• miscellaneous sources, such as bank interest, ad hoc information services and publication sales.

These funds are allocated in a detailed budget process conducted in May-June each year. Funds are spent on:

  • project work undertaken by our statistical groups
  • collaborations with universities that undertake specialist activities
  • corporate services, such as financial, human resources, executive support, governance and legal, records management and ICT services.

Our externally funded project work is undertaken by our statistical groups for external agencies. The fees charged each project is determined using a pricing template set to cover our costs, which include salaries and on-costs, other direct costs and a corporate cost-recovery charge which recovers infrastructure and corporate support costs. The template is updated on an annual basis. Expenditure incurred on each project is accounted for separately and monitored monthly. Explanations are sought for projects that appear to be over budget or behind schedule.

Contract management

Our contracts include:

  • contracts for the purchase of services—most commonly these are for standard support services, such as rent, cleaning, payroll processing, internal auditing, ICT equipment and consultancies
  • revenue contracts for the provision of services—most commonly these are
    • schedules under MoUs with Australian Government departments for information services, which we treat as revenue contracts—though some are not contracts in a strictly legal sense
    • contracts with Australian Government departments awarded under competitively tendered arrangements
    • contracts with state or territory departments, usually through a ministerial council arrangement, or with non-government organisations
  • binding agreements—these typically underpin our collaborating centre arrangements with universities.

Purchase contracts

For purchase contracts, we use, wherever possible, template short- and long-form contracts prepared by legal advisers as the basis of contracts with suppliers. These template contracts aim to manage risks and ensure value for money through provisions that cover a range of matters such as: deliverables and performance standards linked to milestone payments; necessary insurances and indemnities; intellectual property ownership and requirements; and requirements for privacy and confidentiality.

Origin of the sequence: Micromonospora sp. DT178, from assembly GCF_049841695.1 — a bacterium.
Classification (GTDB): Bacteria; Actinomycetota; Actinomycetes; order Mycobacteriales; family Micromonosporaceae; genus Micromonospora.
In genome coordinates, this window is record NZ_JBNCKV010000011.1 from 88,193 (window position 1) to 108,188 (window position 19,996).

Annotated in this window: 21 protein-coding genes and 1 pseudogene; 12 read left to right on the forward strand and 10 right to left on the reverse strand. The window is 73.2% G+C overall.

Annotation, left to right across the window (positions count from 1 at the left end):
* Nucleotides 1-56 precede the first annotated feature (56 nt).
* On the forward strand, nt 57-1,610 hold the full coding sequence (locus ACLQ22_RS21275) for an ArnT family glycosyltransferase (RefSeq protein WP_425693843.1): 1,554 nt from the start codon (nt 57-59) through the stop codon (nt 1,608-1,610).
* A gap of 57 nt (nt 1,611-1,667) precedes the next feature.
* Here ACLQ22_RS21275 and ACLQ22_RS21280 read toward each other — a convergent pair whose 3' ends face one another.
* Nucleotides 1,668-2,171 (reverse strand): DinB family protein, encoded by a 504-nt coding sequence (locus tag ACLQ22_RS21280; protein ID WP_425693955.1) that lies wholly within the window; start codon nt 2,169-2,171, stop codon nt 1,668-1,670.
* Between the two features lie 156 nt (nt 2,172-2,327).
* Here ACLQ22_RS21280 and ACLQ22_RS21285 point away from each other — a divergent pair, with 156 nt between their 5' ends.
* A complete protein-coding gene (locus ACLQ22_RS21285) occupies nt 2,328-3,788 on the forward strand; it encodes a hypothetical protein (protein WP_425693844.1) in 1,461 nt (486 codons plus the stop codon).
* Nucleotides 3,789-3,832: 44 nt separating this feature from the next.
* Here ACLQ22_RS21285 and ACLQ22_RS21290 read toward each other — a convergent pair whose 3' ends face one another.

Purchase contract payments are often linked to delivery of services to a satisfactory standard.

Procurement requirements

The AIHW is required by section 30 of the Public Governance, Performance and Accountability Rule 2014 to comply with the Commonwealth Procurement Rules available at 'Commonwealth Procurement Rules', which establish requirements for Commonwealth entities regarding their procurement activities.

The AIHW must comply with the mandatory procedures for all procurements above the $400,000 threshold.

We complied with our obligations under the procurement rules during 2015-16.

Revenue contracts

Most revenue contracts centre on provision of services related to projects being managed by our statistical units.

Our revenue contracts and standard schedules to MoUs detail the scope, timing, deliverables and budget for most externally funded projects we undertake.

Contract approval

Purchase and revenue contracts, but not MoU schedules, involving receipt or payment of amounts more than $1.5 million must be approved by the Minister for Health.

Purchase or revenue contracts and schedules must all be signed by the appropriate AIHW delegate.

Internal clearance and approval arrangements in place in 2015-16 specified that: